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This contributors' volume examines the ways in which public opinion affects public policy via the news media. Insofar as the media represent or characterize the public, they represent or frame policy questions and decisions. They convey—accurately or inaccurately—the overall climate of public opinion to policymakers, and are themselves used as evidence of public opinion by policymakers. This work draws together theory and original research concerning the role of the press in shaping public policy and links the fields of journalism, mass communications, and political science.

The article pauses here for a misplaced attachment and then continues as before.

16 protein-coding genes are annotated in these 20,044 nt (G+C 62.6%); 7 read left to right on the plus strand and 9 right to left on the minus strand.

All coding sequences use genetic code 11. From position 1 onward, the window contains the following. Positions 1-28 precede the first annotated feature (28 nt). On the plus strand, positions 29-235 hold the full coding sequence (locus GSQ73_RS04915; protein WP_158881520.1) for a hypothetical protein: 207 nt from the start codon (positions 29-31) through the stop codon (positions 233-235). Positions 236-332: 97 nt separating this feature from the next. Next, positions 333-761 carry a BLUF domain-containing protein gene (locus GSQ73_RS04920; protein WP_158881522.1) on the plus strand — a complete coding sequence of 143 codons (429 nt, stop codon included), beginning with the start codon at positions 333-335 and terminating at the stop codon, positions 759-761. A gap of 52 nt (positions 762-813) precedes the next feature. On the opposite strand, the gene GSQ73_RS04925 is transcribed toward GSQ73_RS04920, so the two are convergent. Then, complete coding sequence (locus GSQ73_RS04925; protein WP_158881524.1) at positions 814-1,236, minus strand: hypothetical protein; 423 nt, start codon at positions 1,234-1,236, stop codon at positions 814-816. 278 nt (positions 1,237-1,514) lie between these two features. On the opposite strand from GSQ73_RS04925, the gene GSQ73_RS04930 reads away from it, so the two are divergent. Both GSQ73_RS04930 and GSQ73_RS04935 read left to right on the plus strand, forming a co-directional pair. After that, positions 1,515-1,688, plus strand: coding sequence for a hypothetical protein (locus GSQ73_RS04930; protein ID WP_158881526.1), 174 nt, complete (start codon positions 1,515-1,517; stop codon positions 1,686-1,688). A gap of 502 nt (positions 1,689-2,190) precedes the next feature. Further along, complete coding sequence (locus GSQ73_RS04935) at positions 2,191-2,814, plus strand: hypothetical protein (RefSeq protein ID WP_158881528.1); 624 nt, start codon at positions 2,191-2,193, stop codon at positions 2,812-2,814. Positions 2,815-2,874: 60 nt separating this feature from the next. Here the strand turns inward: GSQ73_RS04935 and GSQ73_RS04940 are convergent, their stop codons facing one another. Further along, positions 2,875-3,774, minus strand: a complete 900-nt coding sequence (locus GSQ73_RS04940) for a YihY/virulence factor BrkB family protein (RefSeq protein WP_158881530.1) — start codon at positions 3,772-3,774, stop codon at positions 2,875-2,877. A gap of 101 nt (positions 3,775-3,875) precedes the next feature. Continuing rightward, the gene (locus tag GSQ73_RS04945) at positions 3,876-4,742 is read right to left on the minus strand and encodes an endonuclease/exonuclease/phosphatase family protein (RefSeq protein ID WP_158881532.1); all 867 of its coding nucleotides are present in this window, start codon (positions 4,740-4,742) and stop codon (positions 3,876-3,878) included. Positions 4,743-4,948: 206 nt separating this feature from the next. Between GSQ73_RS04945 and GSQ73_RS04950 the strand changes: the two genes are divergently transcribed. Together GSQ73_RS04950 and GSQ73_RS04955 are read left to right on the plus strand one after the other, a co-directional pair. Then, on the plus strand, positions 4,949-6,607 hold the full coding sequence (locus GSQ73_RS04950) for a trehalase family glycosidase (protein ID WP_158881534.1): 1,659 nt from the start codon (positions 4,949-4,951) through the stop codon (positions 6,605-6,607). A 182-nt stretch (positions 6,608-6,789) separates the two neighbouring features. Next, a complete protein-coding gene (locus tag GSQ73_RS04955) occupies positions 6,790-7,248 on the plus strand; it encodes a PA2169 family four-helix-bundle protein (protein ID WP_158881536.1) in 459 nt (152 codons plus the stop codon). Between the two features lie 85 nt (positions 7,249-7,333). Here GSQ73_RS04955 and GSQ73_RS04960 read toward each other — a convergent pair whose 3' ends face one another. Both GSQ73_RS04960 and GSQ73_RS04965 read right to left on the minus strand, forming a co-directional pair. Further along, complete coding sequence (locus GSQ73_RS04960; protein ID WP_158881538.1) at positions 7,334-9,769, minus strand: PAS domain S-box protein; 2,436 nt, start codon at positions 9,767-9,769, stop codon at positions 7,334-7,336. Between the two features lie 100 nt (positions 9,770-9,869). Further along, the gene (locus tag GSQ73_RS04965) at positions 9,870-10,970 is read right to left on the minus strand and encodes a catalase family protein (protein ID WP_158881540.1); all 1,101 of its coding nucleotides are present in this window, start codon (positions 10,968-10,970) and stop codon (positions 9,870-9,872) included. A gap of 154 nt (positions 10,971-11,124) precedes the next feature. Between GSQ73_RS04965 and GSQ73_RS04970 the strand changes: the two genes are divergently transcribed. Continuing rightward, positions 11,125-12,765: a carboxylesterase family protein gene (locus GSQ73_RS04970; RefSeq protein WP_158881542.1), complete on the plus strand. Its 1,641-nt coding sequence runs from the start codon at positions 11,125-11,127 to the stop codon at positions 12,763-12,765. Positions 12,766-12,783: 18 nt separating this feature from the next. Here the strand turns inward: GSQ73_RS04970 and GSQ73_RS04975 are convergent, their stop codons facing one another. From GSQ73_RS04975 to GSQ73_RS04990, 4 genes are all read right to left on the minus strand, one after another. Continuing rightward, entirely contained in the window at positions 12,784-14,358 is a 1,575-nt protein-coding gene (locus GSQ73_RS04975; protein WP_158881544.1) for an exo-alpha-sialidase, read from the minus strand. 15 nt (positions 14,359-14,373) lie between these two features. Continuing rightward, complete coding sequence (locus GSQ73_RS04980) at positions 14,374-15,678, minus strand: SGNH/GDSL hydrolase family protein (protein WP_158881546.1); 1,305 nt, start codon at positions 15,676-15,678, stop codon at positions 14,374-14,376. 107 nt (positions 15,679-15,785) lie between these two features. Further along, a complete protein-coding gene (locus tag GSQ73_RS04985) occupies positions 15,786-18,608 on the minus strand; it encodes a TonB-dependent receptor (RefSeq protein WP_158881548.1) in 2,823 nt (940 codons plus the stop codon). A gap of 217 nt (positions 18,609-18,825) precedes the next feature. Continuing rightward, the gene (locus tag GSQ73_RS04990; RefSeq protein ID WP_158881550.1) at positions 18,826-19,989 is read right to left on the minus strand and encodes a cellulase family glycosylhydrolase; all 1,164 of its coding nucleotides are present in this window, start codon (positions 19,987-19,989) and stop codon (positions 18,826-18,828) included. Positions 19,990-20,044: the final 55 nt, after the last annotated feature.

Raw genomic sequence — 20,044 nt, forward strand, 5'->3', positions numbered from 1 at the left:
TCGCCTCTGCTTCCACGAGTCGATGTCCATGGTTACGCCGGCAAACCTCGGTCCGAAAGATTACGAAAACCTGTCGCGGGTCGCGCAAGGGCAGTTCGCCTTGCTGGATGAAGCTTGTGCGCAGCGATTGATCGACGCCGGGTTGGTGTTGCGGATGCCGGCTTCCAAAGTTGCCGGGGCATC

This work will be of interest to scholars and practitioners in journalism, communications studies, public policy, government, and political science.
|Figures and Tables|
|1||Public Opinion, the Press, and Public Policy: An Introduction||1|
|2||The Public's Knowledge of Politics||19|
|3||Effective Public Opinion||41|
|4||Interest Groups in the News||63|
|5||Who Sets the Media Agenda? The Ability of Policymakers to Determine News Decisions||81|
|6||The News Media and Public Policy Agendas||103|
|7||Marching to the Police and Court Beats: The Media-Source Relationship in Framing Criminal Justice Policy||113|
|8||Reporting on the Public Mind||131|
|9||The Spiral of Silence: Linking Individual and Society Through Communication||145|
|10||Policymakers and the Third-Person Effect||163|
|About the Contributors||201|